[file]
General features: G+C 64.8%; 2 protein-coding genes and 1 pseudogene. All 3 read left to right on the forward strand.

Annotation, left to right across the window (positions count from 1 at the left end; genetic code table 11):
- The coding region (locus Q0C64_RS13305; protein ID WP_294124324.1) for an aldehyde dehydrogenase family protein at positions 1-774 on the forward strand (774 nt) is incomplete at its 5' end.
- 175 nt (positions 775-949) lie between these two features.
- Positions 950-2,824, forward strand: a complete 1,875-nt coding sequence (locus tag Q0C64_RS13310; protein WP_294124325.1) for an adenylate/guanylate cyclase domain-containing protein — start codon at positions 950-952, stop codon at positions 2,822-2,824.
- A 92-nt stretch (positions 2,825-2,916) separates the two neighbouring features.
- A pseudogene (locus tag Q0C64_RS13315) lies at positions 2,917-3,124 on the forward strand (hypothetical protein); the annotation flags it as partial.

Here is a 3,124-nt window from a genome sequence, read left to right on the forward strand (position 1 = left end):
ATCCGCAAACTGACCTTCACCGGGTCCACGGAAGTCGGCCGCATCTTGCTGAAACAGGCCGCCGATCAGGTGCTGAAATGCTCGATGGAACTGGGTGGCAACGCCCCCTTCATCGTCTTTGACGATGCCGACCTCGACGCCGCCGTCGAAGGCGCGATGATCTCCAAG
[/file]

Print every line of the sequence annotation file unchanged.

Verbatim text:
General features: G+C 64.8%; 2 protein-coding genes and 1 pseudogene. All 3 read left to right on the forward strand.

Annotation, left to right across the window (positions count from 1 at the left end; genetic code table 11):
- The coding region (locus Q0C64_RS13305; protein ID WP_294124324.1) for an aldehyde dehydrogenase family protein at positions 1-774 on the forward strand (774 nt) is incomplete at its 5' end.
- 175 nt (positions 775-949) lie between these two features.
- Positions 950-2,824, forward strand: a complete 1,875-nt coding sequence (locus tag Q0C64_RS13310; protein WP_294124325.1) for an adenylate/guanylate cyclase domain-containing protein — start codon at positions 950-952, stop codon at positions 2,822-2,824.
- A 92-nt stretch (positions 2,825-2,916) separates the two neighbouring features.
- A pseudogene (locus tag Q0C64_RS13315) lies at positions 2,917-3,124 on the forward strand (hypothetical protein); the annotation flags it as partial.

Here is a 3,124-nt window from a genome sequence, read left to right on the forward strand (position 1 = left end):
ATCCGCAAACTGACCTTCACCGGGTCCACGGAAGTCGGCCGCATCTTGCTGAAACAGGCCGCCGATCAGGTGCTGAAATGCTCGATGGAACTGGGTGGCAACGCCCCCTTCATCGTCTTTGACGATGCCGACCTCGACGCCGCCGTCGAAGGCGCGATGATCTCCAAG